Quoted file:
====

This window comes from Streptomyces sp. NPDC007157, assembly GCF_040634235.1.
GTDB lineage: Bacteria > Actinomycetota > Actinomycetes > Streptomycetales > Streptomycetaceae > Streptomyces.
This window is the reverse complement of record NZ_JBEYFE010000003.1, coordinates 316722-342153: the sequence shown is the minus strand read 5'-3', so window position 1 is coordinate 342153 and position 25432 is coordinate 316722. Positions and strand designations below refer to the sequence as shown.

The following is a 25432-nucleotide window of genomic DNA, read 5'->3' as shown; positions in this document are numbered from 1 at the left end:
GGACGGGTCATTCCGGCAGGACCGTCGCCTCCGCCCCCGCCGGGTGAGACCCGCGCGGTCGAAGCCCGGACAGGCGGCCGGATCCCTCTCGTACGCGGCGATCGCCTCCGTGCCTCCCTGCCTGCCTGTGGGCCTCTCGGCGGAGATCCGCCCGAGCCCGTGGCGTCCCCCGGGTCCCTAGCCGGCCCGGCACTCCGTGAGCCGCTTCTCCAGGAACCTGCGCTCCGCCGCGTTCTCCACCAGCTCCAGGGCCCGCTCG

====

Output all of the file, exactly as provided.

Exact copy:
This window comes from Streptomyces sp. NPDC007157, assembly GCF_040634235.1.
GTDB lineage: Bacteria > Actinomycetota > Actinomycetes > Streptomycetales > Streptomycetaceae > Streptomyces.
This window is the reverse complement of record NZ_JBEYFE010000003.1, coordinates 316722-342153: the sequence shown is the minus strand read 5'-3', so window position 1 is coordinate 342153 and position 25432 is coordinate 316722. Positions and strand designations below refer to the sequence as shown.

The following is a 25432-nucleotide window of genomic DNA, read 5'->3' as shown; positions in this document are numbered from 1 at the left end:
GGACGGGTCATTCCGGCAGGACCGTCGCCTCCGCCCCCGCCGGGTGAGACCCGCGCGGTCGAAGCCCGGACAGGCGGCCGGATCCCTCTCGTACGCGGCGATCGCCTCCGTGCCTCCCTGCCTGCCTGTGGGCCTCTCGGCGGAGATCCGCCCGAGCCCGTGGCGTCCCCCGGGTCCCTAGCCGGCCCGGCACTCCGTGAGCCGCTTCTCCAGGAACCTGCGCTCCGCCGCGTTCTCCACCAGCTCCAGGGCCCGCTCG